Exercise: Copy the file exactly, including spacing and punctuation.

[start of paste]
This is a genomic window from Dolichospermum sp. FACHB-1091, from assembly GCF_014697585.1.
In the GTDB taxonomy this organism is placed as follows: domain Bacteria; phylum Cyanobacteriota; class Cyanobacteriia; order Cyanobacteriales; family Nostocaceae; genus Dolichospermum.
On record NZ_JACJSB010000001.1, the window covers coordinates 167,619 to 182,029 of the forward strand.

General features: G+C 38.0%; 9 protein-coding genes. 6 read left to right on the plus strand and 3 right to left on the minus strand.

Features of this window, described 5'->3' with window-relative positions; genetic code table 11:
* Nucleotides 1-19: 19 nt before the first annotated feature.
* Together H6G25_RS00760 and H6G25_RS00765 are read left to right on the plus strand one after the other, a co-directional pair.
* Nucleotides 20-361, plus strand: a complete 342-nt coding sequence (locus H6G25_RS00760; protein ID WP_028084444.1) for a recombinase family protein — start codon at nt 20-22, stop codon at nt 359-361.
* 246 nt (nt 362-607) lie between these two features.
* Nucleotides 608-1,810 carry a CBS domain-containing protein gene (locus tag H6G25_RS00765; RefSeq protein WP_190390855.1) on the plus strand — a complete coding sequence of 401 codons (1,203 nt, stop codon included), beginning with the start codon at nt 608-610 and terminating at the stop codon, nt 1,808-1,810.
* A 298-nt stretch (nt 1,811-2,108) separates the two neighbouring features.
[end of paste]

This is a genomic window from Dolichospermum sp. FACHB-1091, from assembly GCF_014697585.1.
In the GTDB taxonomy this organism is placed as follows: domain Bacteria; phylum Cyanobacteriota; class Cyanobacteriia; order Cyanobacteriales; family Nostocaceae; genus Dolichospermum.
On record NZ_JACJSB010000001.1, the window covers coordinates 167,619 to 182,029 of the forward strand.

General features: G+C 38.0%; 9 protein-coding genes. 6 read left to right on the plus strand and 3 right to left on the minus strand.

Features of this window, described 5'->3' with window-relative positions; genetic code table 11:
* Nucleotides 1-19: 19 nt before the first annotated feature.
* Together H6G25_RS00760 and H6G25_RS00765 are read left to right on the plus strand one after the other, a co-directional pair.
* Nucleotides 20-361, plus strand: a complete 342-nt coding sequence (locus H6G25_RS00760; protein ID WP_028084444.1) for a recombinase family protein — start codon at nt 20-22, stop codon at nt 359-361.
* 246 nt (nt 362-607) lie between these two features.
* Nucleotides 608-1,810 carry a CBS domain-containing protein gene (locus tag H6G25_RS00765; RefSeq protein WP_190390855.1) on the plus strand — a complete coding sequence of 401 codons (1,203 nt, stop codon included), beginning with the start codon at nt 608-610 and terminating at the stop codon, nt 1,808-1,810.
* A 298-nt stretch (nt 1,811-2,108) separates the two neighbouring features.